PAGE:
Evening Will Come: A Monthly Journal of Poetics (The Force of What’s Possible—Issue 46, October 2014)

Kristi Maxwell

In order to understand why I write the way I write, I need first to think about what I believe poetry is and can do. So much writing deals with what language can say, privileging the message. I like poetry because of its investment in how language works (or, rather, how it lives, to move away from the discourse of exchange)—and how this shapes our thinking. (As so many artists have taught us, new forms of thinking demand new forms of art-making, and vice versa.) I like gazing upon the mind in the arena of a poem. A poem is a place to practice paying attention—to cultivate attentiveness. Because of this, both the writer and the reader benefit from inhabiting a poem. We can take attentiveness into the world and use it to know better—to connect better. To slow down. Both writer and reader benefit from letting a poem inhabit them (memorization, perhaps, teaches us more about a poem than any poetic essay will)—these word-clots fortify us, make us less isolated, give us something besides ourselves to bump up against in our thoughts.

Poetry can expand us, if we don’t fight it. I think rigid approaches to poetry (both in writing and reading) are symptomatic of rigid approaches to the act of experiencing, which always threatens our fictions of wholeness and stability, because experiencing requires rips and shifts and excess and dissonance. The act of experiencing is not usually friendly to the act of controlling. As one who writes poems, I’ve decided to follow language. In this sense, language morphs from road to beloved to complex argument to new kittens exploring the basement for the first time. I want to see where it will go, what it will do, where it will surprise me, where it will stop me, where it will run away from me, where it will wait so I can catch up, where it will require me to struggle and wrestle, where it will hold me, how it will allow me to hold it, how it will refuse me, how it will play with me, how it will enable me to play.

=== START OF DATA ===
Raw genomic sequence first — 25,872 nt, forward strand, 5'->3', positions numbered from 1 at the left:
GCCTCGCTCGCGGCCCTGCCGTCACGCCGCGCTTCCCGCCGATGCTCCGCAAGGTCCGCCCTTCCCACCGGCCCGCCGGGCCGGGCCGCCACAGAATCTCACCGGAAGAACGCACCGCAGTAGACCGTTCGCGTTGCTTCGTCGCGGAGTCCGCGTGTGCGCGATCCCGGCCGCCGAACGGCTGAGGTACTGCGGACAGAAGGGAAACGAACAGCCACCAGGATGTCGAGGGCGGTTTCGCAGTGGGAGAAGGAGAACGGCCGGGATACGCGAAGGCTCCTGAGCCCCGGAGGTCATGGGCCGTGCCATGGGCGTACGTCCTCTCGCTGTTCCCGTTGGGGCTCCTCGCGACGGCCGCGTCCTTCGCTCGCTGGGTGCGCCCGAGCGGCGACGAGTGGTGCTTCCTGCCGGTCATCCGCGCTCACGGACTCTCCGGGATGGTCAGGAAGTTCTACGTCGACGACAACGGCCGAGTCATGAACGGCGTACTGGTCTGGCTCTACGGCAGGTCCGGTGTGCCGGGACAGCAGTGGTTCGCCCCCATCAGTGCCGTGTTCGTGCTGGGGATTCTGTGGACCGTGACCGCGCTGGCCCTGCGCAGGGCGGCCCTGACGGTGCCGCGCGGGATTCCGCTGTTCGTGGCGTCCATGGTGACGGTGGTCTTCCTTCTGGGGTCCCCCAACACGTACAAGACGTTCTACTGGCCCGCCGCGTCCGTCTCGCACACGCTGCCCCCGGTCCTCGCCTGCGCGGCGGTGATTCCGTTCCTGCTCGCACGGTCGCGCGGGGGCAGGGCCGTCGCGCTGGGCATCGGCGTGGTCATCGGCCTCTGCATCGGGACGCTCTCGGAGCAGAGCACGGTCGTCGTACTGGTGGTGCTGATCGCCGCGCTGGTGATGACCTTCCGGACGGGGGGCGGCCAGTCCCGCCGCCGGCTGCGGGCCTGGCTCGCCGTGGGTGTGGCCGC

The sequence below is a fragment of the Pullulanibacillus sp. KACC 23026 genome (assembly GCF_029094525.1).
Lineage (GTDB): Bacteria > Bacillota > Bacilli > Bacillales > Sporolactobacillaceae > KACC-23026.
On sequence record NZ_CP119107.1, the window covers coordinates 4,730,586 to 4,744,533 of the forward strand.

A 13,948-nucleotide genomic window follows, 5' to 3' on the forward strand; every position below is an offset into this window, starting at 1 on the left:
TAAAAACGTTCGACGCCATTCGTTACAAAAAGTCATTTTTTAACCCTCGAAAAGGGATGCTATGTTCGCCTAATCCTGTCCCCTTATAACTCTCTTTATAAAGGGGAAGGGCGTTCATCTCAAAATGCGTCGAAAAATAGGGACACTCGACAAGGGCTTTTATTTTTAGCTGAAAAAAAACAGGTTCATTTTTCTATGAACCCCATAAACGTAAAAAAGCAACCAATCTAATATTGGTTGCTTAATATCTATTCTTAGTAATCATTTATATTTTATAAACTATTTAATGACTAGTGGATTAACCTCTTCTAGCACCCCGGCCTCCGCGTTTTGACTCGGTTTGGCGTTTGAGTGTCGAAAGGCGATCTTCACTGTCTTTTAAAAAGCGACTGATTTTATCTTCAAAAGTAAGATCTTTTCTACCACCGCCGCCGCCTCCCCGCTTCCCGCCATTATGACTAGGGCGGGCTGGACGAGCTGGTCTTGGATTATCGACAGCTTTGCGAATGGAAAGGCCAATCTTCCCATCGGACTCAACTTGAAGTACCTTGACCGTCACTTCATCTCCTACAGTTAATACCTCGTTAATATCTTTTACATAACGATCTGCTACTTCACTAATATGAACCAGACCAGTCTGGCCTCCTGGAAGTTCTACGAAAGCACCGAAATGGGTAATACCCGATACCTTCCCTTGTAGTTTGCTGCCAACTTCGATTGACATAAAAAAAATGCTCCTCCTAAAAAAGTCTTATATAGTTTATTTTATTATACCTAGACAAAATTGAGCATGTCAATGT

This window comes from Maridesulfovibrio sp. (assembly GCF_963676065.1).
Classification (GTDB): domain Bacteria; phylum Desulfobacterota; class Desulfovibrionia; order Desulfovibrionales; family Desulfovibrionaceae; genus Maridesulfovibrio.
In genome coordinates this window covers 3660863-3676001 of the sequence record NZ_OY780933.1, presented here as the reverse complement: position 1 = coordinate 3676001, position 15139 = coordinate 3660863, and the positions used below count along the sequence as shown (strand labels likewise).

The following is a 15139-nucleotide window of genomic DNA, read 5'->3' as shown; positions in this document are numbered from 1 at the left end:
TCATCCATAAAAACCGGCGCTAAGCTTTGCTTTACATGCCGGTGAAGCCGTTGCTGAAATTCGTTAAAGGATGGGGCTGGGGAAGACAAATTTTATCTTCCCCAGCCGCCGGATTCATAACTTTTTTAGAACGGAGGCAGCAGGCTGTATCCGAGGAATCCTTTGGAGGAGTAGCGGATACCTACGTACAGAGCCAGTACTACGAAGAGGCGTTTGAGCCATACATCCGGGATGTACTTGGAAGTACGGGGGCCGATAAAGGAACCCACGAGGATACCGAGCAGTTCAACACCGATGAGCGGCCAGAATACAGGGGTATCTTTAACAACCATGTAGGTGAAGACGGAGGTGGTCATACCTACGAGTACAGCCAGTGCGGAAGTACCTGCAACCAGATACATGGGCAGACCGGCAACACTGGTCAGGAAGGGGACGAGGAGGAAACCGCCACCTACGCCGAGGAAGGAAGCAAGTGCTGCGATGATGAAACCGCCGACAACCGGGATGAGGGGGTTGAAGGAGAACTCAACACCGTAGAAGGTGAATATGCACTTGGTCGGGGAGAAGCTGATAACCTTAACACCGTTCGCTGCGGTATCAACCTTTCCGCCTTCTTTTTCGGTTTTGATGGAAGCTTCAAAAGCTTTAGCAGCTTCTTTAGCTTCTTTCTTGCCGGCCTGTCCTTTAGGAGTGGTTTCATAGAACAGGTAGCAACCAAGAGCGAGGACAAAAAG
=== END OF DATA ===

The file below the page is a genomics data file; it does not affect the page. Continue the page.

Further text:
My hope is that my compositional strategies will sit readers inside a word at a time and reinforce something for them about their own relationships with language and perception. Language: this thing that we use and that uses us (think: slips, unintended puns, sonic pleasures at odds with semantics—e.g., mythic children with the names of STDs). I believe that textual bodies—the forms a text takes—can teach us something about other bodies in the world and about engaging with those bodies with respect, generosity, and curiosity (a desire to know). Thus the relevance of formal and textual invention (be it dismissed or praised as experimental, avant garde, or post-avant). I hope my compositional strategies result in poems that ask questions rather than poems that give answers. I hope readers will braid these lines of inquiry and swing from the page to the mind. I hope there is exhilaration. Poetry, I think, should make reader and writer feel more alive, more able to perceive, more open to receiving.